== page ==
Our Gemara tells us the tragic story about Nehunya who was the official well digger for the Temple. He had a special intuition to know where to dig for water and what rocks contain access underground aquifers. Yet, in a bizarre twist of fate, his own son died of thirst.
The Gemara says this shows us that G-d can be exacting upon those who are most pious. That is, G-d may be patient and wait for others to repent because he knows they need time, but those that are most pious are given less leeway, perhaps also the immediate benefit of having a chance to recognize their sin, through the suffering they incur.
This is Talmudic equivalent of the aphorism, “The cobbler's children go without shoes”. I thought this might be an appropriate place to reflect on how often those who are involved in trying to help people become more whole spiritually, emotionally or religiously don’t always see success with their own children. While this can occur for a variety of reasons that probably no one can fully understand, this idea that G-d is exacting upon those whom He holds more responsible is compelling.
It is especially meaningful if one does not think of G-d as being mean and intolerant, but rather looking at it that G-d puts difficult situations in the hands of people whom he knows have the capacity to manage them. Naturally, since humans fail at times, we will see manifestations of failing to live up to those difficult situations within their own family But as a whole, it is possible that precisely the challenging children and life circumstances are sent to those that have the capacity to manage better than others might.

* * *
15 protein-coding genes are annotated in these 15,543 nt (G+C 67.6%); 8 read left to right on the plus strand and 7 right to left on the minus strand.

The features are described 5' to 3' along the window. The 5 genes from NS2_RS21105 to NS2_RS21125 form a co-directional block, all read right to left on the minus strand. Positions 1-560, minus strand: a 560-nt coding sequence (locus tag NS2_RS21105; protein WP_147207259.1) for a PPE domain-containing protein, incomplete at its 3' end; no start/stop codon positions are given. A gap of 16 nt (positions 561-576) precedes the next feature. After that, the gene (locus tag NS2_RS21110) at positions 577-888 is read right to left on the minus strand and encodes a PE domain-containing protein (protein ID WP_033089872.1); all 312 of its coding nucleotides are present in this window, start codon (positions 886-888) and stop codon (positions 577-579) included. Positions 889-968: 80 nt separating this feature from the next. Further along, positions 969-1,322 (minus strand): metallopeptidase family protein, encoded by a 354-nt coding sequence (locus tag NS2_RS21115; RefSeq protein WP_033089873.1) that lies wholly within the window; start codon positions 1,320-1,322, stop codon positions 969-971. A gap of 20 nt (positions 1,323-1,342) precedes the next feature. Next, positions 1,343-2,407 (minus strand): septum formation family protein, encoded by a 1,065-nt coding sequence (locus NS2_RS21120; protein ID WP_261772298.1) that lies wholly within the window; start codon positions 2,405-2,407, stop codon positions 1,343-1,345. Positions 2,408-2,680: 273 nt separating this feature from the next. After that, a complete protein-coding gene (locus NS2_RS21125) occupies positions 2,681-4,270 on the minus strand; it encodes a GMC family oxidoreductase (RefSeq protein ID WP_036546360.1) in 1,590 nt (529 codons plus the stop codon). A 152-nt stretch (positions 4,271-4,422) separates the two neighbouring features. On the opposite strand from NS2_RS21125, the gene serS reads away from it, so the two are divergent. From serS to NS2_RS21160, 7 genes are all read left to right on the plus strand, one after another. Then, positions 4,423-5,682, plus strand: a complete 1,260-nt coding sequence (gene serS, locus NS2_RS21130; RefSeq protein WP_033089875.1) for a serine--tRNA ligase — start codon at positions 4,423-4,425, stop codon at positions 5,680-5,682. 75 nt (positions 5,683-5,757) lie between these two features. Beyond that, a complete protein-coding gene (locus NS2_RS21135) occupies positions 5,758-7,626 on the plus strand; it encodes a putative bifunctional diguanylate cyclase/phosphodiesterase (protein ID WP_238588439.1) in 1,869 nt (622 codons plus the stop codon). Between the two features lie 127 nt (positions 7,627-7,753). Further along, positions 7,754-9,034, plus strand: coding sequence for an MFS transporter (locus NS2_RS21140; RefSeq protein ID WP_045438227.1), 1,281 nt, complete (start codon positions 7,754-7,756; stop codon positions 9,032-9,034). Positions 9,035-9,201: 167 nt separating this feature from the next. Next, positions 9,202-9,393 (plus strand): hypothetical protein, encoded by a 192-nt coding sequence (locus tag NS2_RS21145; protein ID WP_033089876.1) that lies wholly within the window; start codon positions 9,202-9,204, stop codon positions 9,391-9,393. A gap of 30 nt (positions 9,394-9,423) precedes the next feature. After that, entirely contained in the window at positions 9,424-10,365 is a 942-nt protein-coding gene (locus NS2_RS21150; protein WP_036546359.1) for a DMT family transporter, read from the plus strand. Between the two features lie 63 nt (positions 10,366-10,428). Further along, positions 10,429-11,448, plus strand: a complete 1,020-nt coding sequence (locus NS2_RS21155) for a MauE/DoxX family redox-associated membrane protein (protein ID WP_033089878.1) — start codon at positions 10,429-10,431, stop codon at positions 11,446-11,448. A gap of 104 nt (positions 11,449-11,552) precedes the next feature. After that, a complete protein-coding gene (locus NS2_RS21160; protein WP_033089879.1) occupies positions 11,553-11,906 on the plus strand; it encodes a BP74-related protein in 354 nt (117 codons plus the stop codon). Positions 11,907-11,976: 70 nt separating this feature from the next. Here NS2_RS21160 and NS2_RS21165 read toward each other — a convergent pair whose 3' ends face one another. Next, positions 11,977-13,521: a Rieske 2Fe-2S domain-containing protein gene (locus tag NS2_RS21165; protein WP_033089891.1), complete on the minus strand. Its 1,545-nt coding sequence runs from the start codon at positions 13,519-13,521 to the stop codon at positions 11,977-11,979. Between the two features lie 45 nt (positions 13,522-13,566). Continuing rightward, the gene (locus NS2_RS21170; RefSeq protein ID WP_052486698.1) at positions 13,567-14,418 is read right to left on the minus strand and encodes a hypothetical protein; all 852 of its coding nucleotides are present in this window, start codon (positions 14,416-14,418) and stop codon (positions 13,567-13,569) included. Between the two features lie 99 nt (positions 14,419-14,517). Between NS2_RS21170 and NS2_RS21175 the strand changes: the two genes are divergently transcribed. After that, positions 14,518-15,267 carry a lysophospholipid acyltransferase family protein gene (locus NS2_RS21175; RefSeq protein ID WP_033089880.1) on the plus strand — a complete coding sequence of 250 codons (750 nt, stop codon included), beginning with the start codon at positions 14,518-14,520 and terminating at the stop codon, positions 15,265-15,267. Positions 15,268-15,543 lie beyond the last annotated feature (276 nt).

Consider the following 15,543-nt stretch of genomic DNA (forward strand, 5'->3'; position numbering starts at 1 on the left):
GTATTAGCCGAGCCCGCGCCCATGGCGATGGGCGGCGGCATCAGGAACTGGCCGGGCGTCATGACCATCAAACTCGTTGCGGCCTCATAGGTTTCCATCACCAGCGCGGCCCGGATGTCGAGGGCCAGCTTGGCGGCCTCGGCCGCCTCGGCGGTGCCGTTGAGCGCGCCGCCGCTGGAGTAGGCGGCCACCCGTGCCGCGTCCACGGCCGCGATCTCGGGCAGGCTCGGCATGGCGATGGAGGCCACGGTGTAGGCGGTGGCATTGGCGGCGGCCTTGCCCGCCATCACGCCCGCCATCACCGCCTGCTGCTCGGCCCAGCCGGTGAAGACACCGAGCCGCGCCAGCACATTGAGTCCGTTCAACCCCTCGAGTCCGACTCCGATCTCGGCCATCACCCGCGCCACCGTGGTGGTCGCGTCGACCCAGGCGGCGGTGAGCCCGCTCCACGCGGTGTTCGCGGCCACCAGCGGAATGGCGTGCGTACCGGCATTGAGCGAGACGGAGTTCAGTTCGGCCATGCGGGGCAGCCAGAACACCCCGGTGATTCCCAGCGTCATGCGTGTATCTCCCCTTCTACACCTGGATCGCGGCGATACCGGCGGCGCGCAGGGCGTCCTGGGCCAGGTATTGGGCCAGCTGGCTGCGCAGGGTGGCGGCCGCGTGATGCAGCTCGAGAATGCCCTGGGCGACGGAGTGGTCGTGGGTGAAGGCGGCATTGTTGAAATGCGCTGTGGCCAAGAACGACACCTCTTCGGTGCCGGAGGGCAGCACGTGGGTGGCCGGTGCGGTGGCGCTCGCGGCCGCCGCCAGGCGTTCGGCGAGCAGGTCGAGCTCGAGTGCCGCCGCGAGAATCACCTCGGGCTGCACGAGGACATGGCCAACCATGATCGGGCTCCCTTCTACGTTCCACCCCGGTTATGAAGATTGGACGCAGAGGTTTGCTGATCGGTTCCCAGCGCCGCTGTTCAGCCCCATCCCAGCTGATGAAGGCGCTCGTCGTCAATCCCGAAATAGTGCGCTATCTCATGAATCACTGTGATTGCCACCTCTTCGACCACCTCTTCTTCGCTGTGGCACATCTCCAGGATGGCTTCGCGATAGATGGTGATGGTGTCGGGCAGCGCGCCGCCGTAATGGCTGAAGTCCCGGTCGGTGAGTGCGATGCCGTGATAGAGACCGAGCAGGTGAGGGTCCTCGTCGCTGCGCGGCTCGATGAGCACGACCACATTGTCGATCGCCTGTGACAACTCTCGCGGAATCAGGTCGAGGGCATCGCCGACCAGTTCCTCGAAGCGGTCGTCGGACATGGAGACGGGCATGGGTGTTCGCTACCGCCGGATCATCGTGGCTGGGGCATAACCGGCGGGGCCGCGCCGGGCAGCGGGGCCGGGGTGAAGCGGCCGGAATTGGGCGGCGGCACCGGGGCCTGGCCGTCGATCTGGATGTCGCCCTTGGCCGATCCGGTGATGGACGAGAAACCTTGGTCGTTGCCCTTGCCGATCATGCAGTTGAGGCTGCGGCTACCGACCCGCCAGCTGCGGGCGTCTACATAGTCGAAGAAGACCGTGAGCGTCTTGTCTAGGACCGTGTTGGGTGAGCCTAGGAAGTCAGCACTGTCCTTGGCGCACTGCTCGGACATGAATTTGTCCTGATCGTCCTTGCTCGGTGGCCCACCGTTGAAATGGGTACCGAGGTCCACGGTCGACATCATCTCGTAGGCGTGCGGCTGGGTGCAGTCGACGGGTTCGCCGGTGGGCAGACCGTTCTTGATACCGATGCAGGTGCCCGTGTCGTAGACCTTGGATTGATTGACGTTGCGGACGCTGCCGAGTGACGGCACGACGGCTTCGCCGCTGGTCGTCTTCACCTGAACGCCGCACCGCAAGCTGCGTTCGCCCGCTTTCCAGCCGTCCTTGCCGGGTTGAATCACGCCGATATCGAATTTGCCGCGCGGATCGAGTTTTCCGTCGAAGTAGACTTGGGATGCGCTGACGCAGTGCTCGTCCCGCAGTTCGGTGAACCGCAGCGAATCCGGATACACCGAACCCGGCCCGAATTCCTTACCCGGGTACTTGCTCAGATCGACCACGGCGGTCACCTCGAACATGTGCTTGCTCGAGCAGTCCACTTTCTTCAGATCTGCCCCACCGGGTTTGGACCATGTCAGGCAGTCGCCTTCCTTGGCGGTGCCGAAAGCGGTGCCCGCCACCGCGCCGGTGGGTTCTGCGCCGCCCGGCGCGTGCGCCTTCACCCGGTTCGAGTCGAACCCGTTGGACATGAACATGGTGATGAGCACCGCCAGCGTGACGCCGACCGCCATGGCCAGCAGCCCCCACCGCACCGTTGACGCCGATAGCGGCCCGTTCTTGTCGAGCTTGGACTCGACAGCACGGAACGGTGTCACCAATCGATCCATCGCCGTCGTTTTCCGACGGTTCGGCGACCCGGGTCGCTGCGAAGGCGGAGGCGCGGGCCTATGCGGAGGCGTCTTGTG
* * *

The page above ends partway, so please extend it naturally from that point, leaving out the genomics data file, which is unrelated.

Another meaningful way of looking at this is that those who are of a higher spiritual, emotional or religious capacity also must learn more from their mistakes, and therefore suffer more extreme and immediate retribution. If one is in the position of helping people, he or she needs to know certain things, and quickly. If this means suffering from mistakes more rapidly, and that might even be in not doing so well with one’s own loved ones, so be it. This is the burden of public service.
Of course, all this might be wishful rationalizations of nobility instead of facing the truth of having been a poor role model or unavailable parent, which is definitely a challenge when one is involved in various forms of intensive public service. Ultimately, when one suffers these kinds of disappointing setbacks with their own family members, despite having helped others, it’s bewildering and painful and there are no simple answers other than trying to make the next day better than the one before.
Translations Courtesy of Sefaria